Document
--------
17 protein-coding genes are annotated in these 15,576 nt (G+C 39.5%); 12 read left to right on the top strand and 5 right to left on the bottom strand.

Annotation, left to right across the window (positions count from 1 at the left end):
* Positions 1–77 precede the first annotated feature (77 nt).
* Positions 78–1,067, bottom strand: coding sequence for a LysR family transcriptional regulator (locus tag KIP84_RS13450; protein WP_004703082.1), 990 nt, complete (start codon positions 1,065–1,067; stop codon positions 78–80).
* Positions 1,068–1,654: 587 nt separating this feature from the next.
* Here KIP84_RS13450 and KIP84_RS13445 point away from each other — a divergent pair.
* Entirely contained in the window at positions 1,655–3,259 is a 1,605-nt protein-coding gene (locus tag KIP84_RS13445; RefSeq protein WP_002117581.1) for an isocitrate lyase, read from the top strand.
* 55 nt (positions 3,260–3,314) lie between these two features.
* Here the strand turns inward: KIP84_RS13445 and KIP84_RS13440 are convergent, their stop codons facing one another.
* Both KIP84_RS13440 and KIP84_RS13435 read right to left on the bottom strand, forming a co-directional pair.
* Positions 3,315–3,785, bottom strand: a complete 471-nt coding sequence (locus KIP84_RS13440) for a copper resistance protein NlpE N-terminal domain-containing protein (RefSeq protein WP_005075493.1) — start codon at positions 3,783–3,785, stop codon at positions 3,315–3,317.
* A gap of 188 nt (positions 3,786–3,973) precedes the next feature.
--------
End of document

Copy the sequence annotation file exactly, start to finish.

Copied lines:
17 protein-coding genes are annotated in these 15,576 nt (G+C 39.5%); 12 read left to right on the top strand and 5 right to left on the bottom strand.

Annotation, left to right across the window (positions count from 1 at the left end):
* Positions 1–77 precede the first annotated feature (77 nt).
* Positions 78–1,067, bottom strand: coding sequence for a LysR family transcriptional regulator (locus tag KIP84_RS13450; protein WP_004703082.1), 990 nt, complete (start codon positions 1,065–1,067; stop codon positions 78–80).
* Positions 1,068–1,654: 587 nt separating this feature from the next.
* Here KIP84_RS13450 and KIP84_RS13445 point away from each other — a divergent pair.
* Entirely contained in the window at positions 1,655–3,259 is a 1,605-nt protein-coding gene (locus tag KIP84_RS13445; RefSeq protein WP_002117581.1) for an isocitrate lyase, read from the top strand.
* 55 nt (positions 3,260–3,314) lie between these two features.
* Here the strand turns inward: KIP84_RS13445 and KIP84_RS13440 are convergent, their stop codons facing one another.
* Both KIP84_RS13440 and KIP84_RS13435 read right to left on the bottom strand, forming a co-directional pair.
* Positions 3,315–3,785, bottom strand: a complete 471-nt coding sequence (locus KIP84_RS13440) for a copper resistance protein NlpE N-terminal domain-containing protein (RefSeq protein WP_005075493.1) — start codon at positions 3,783–3,785, stop codon at positions 3,315–3,317.
* A gap of 188 nt (positions 3,786–3,973) precedes the next feature.